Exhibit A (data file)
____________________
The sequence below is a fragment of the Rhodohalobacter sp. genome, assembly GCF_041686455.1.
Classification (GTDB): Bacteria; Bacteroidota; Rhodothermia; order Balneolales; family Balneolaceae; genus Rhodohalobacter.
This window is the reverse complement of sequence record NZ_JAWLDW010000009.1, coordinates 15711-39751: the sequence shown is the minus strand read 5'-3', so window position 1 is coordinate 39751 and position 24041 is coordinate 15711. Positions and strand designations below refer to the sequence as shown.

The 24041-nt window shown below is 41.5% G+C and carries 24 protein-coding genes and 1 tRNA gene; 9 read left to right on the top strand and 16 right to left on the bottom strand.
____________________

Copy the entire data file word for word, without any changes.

The sequence below is a fragment of the Rhodohalobacter sp. genome, assembly GCF_041686455.1.
Classification (GTDB): Bacteria; Bacteroidota; Rhodothermia; order Balneolales; family Balneolaceae; genus Rhodohalobacter.
This window is the reverse complement of sequence record NZ_JAWLDW010000009.1, coordinates 15711-39751: the sequence shown is the minus strand read 5'-3', so window position 1 is coordinate 39751 and position 24041 is coordinate 15711. Positions and strand designations below refer to the sequence as shown.

The 24041-nt window shown below is 41.5% G+C and carries 24 protein-coding genes and 1 tRNA gene; 9 read left to right on the top strand and 16 right to left on the bottom strand.